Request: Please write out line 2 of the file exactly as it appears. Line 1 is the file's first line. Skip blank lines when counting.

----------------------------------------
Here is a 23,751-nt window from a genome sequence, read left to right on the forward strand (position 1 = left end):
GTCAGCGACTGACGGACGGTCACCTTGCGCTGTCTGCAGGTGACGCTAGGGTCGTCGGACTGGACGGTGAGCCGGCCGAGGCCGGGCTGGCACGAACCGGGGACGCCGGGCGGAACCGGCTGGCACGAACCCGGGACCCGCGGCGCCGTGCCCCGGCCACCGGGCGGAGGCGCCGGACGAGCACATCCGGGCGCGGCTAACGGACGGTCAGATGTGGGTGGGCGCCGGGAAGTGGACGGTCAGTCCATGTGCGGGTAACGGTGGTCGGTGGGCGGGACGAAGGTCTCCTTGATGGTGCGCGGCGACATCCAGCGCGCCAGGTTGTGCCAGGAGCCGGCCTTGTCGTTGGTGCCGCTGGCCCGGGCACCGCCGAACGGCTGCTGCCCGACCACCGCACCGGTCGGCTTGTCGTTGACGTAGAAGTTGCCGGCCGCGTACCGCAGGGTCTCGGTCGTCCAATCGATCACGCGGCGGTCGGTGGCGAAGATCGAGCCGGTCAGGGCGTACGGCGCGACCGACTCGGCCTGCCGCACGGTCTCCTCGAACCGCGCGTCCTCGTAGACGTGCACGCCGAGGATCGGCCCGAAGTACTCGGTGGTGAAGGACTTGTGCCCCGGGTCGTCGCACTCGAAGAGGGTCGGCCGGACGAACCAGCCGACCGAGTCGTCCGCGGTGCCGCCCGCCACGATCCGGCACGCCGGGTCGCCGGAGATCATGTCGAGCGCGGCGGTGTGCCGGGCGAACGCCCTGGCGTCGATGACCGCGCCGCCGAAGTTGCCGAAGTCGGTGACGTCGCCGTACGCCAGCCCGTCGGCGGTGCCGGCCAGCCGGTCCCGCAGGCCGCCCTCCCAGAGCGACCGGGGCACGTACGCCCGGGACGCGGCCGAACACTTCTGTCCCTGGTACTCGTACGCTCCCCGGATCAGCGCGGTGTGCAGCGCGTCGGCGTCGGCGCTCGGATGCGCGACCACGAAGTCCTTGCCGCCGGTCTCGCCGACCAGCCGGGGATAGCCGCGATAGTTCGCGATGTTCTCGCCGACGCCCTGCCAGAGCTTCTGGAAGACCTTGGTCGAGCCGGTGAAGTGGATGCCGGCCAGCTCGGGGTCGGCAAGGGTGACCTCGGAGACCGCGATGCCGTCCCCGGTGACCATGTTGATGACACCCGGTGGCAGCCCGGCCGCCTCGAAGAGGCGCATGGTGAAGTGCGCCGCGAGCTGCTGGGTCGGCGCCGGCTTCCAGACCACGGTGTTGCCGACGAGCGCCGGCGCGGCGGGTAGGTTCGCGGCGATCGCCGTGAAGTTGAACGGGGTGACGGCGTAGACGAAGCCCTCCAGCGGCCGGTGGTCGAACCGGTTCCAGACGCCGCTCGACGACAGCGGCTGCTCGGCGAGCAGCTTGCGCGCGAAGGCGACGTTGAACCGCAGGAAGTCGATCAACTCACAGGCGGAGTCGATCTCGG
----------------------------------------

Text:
GTCAGCGACTGACGGACGGTCACCTTGCGCTGTCTGCAGGTGACGCTAGGGTCGTCGGACTGGACGGTGAGCCGGCCGAGGCCGGGCTGGCACGAACCGGGGACGCCGGGCGGAACCGGCTGGCACGAACCCGGGACCCGCGGCGCCGTGCCCCGGCCACCGGGCGGAGGCGCCGGACGAGCACATCCGGGCGCGGCTAACGGACGGTCAGATGTGGGTGGGCGCCGGGAAGTGGACGGTCAGTCCATGTGCGGGTAACGGTGGTCGGTGGGCGGGACGAAGGTCTCCTTGATGGTGCGCGGCGACATCCAGCGCGCCAGGTTGTGCCAGGAGCCGGCCTTGTCGTTGGTGCCGCTGGCCCGGGCACCGCCGAACGGCTGCTGCCCGACCACCGCACCGGTCGGCTTGTCGTTGACGTAGAAGTTGCCGGCCGCGTACCGCAGGGTCTCGGTCGTCCAATCGATCACGCGGCGGTCGGTGGCGAAGATCGAGCCGGTCAGGGCGTACGGCGCGACCGACTCGGCCTGCCGCACGGTCTCCTCGAACCGCGCGTCCTCGTAGACGTGCACGCCGAGGATCGGCCCGAAGTACTCGGTGGTGAAGGACTTGTGCCCCGGGTCGTCGCACTCGAAGAGGGTCGGCCGGACGAACCAGCCGACCGAGTCGTCCGCGGTGCCGCCCGCCACGATCCGGCACGCCGGGTCGCCGGAGATCATGTCGAGCGCGGCGGTGTGCCGGGCGAACGCCCTGGCGTCGATGACCGCGCCGCCGAAGTTGCCGAAGTCGGTGACGTCGCCGTACGCCAGCCCGTCGGCGGTGCCGGCCAGCCGGTCCCGCAGGCCGCCCTCCCAGAGCGACCGGGGCACGTACGCCCGGGACGCGGCCGAACACTTCTGTCCCTGGTACTCGTACGCTCCCCGGATCAGCGCGGTGTGCAGCGCGTCGGCGTCGGCGCTCGGATGCGCGACCACGAAGTCCTTGCCGCCGGTCTCGCCGACCAGCCGGGGATAGCCGCGATAGTTCGCGATGTTCTCGCCGACGCCCTGCCAGAGCTTCTGGAAGACCTTGGTCGAGCCGGTGAAGTGGATGCCGGCCAGCTCGGGGTCGGCAAGGGTGACCTCGGAGACCGCGATGCCGTCCCCGGTGACCATGTTGATGACACCCGGTGGCAGCCCGGCCGCCTCGAAGAGGCGCATGGTGAAGTGCGCCGCGAGCTGCTGGGTCGGCGCCGGCTTCCAGACCACGGTGTTGCCGACGAGCGCCGGCGCGGCGGGTAGGTTCGCGGCGATCGCCGTGAAGTTGAACGGGGTGACGGCGTAGACGAAGCCCTCCAGCGGCCGGTGGTCGAACCGGTTCCAGACGCCGCTCGACGACAGCGGCTGCTCGGCGAGCAGCTTGCGCGCGAAGGCGACGTTGAACCGCAGGAAGTCGATCAACTCACAGGCGGAGTCGATCTCGG